Edinburgh facing a towering dilemma - Leader

Scotland’s capital has a monumental problem.

Monday, 14th September 2020, 7:30 am
The David Hume tower sign now says 40 George Square

In common with historic cities around the country and the world, it is having to make an uncomfortable reckoning with parts of its past.

The fact that much of Edinburgh’s past wealth, like Glasgow’s, was drawn from the slave trade has for too long been overlooked. A nation that cannot take an honest and unflinching look at its past is ­destined to go on making the same mistakes in future.

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The process of re-evaluating our relationship with historic figures such as Henry Dundas and David Hume is a welcome and healthy one.

The Black Lives Matters movement has rightly placed a focus on questions of race and our slave trading past.

That is not the only problem. It is a source of shame – or rather, it should be – that there are still today more animals than women commemorated with statues in our country’s capital.

A reassessment is overdue, but it is also fraught with difficulties.

The decision by the University of Edinburgh to drop the name of David Hume from one of its student buildings is a case in point.

We now know that the great philosopher supported the slave trade and held views on race that would be rightly viewed now as abhorent.

Those aspects of his life certainly deserve condemnation, but are they grounds for removing his name from the university campus?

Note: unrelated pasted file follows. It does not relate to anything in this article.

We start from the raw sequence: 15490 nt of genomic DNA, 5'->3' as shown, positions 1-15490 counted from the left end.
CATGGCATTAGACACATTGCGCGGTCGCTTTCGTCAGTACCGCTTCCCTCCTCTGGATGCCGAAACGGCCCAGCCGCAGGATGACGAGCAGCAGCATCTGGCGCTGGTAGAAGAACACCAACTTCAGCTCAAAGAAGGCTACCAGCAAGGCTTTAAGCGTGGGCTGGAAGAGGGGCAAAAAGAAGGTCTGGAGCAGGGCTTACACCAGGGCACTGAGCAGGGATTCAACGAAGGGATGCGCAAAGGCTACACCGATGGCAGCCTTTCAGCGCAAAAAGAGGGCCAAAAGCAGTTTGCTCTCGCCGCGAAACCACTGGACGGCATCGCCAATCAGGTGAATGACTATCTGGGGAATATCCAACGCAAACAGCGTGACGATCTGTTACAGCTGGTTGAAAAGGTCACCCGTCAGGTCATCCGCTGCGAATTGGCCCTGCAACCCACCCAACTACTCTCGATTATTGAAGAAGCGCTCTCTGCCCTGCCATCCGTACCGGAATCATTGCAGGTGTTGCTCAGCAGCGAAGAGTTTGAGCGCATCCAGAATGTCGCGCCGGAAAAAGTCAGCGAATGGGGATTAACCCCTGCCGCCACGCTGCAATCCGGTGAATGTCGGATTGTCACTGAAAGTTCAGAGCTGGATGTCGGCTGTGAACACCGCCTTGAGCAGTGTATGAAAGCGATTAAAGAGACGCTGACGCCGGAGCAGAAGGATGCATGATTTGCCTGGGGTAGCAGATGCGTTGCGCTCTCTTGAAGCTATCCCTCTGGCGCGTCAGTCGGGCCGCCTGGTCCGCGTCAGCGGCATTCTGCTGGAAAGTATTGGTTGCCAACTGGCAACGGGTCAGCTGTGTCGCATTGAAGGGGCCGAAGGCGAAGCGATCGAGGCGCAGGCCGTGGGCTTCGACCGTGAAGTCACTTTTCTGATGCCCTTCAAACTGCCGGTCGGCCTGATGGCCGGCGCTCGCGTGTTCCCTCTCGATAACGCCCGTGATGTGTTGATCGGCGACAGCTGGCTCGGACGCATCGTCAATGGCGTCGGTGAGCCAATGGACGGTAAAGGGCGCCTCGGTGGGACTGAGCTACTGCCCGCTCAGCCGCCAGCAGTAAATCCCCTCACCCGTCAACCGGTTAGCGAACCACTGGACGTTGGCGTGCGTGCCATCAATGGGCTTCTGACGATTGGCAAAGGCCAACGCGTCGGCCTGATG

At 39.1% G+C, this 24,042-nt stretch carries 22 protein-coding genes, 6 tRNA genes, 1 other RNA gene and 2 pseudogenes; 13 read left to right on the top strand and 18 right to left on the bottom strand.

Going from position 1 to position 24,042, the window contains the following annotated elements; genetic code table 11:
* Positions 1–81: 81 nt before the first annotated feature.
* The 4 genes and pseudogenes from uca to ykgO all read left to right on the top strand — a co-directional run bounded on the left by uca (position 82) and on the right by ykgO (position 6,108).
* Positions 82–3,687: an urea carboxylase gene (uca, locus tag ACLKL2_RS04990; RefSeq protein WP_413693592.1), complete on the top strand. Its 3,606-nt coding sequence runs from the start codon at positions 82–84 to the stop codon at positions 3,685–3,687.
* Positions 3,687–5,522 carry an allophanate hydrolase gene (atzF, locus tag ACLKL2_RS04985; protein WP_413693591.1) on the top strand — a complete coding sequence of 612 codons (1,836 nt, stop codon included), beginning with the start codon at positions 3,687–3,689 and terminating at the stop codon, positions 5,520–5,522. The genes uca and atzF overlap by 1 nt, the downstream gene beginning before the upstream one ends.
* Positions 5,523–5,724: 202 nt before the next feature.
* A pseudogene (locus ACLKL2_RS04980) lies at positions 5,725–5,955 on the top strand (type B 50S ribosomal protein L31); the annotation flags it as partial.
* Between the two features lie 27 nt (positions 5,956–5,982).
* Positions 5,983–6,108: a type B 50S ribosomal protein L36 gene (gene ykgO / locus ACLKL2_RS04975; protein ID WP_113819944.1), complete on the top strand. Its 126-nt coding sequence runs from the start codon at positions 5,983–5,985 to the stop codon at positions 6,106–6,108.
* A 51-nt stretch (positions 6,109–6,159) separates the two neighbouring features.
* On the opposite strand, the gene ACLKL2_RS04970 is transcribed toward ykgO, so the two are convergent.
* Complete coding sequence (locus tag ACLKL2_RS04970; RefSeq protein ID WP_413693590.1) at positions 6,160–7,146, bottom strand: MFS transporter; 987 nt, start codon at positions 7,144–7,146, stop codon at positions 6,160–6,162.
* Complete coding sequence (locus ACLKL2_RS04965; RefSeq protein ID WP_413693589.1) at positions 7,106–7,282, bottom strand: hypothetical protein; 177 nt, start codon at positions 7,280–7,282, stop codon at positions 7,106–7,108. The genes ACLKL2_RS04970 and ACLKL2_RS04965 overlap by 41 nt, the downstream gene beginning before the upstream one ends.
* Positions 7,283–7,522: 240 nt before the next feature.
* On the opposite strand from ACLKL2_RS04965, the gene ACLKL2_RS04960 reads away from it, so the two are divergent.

The university administration says it wants to avoid causing distress to students. That is a fair consideration, although it is hard to believe many would be actually distressed, and it is not the only one.

Hume’s writing on philosophy, history and economics continue to inspire modern students. How much of this incredible legacy do we lose if over time we allow his name to fade from prominence in his home city? Or, if we take the “no offence” approach to its logical extreme, should we also remove his statue from the Royal Mile?

In his case, the Melville Monument solution has merit: Keep the monument to the man, but add a plaque explaining his achievements and why to some degree his legacy is tarnished today.

We can still celebrate great figures from our past while at the same time educating the next generation on race issues. The problem is that the wording of the plaque is a whole new controversy to tackle.


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